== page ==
I think their women equestrian team are the defending champs as well.

brauhuff#295403 (Inactive) writes:

I hope they get A&m, Missouri and West Virginia and Virginia Tech

hamneggs writes:

Who's their shoe contract with? That's what really matters.

Tenn_Traveler writes:

Is a consequence of expansion the loss of the annual 3rd Sat in Oct? Would we continue playing 8 conference games?
A&M is a class act and would be a solid contribution to our SEC. We are on the rise!! Can't wait for 9-3 and the season. Continued improvement on the field just adds to continued recruits. Gotta Love DD and coaches!!!
GBO!!!!!!!!!!!!

Taylor writes:

in response to SirDC:

(This comment was removed by the site staff.)

I concur 100% I'd love to see A&M in the West and VA Tech in the East. The Va Tech vs. UT rivalry would be HUGE, and a potential game with over 150K at Bristol would be unbelievable.

SirCharles71 writes:

in response to POLOinDC:

I think their women equestrian team are the defending champs as well.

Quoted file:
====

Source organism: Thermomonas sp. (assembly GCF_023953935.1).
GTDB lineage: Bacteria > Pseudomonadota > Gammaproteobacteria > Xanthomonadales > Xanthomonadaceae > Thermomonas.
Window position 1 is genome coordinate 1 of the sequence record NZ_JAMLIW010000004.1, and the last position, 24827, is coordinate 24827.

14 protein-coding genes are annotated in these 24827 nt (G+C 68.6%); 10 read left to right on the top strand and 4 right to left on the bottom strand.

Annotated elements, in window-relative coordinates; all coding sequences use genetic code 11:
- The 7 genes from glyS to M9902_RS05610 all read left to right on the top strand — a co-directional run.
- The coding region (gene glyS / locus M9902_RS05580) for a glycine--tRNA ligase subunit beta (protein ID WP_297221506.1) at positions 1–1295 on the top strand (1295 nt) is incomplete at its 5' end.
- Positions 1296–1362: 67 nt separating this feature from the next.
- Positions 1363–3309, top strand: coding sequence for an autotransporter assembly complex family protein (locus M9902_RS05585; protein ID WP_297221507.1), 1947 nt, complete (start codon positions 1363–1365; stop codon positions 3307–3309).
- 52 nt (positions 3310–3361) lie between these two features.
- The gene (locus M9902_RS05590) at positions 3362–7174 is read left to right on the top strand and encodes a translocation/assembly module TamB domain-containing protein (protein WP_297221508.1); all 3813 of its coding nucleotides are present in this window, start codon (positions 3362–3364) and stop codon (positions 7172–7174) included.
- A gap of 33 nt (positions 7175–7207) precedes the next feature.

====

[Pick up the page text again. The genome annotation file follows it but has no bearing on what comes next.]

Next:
You are correct. A%M has several back to back Equestrian National Championships. Thank you for bringing it up.

SirCharles71 writes:

As a die hard Aggie and even raised in College Station, I would like to thank all of y'all for all the comments. A%M is taking a beating in the sports news because of the pending issue of moving to the SEC. ESPN and their new partner Texas, to whom they paid 300 million for the Longhorn Network will not stop it biased reporting. Yet both parties refuse to admit the moral and legal conflict of interest they have in the matter due to TV rights with the SEC, Big 12 and LHN. In other words, if A%M is allowed to enter the SEC then the SEC would be able to renegotiate it's TV package with ESPN.We are talking millions here more then the PAC 12.Neither want that.So it is bash the Aggies. In reality I can go either way. Come to the SEC or stay. All I am asking is that people call it like it is. And you Vol's are the only ones I have seen do that. Thanks and sorry for such a long post.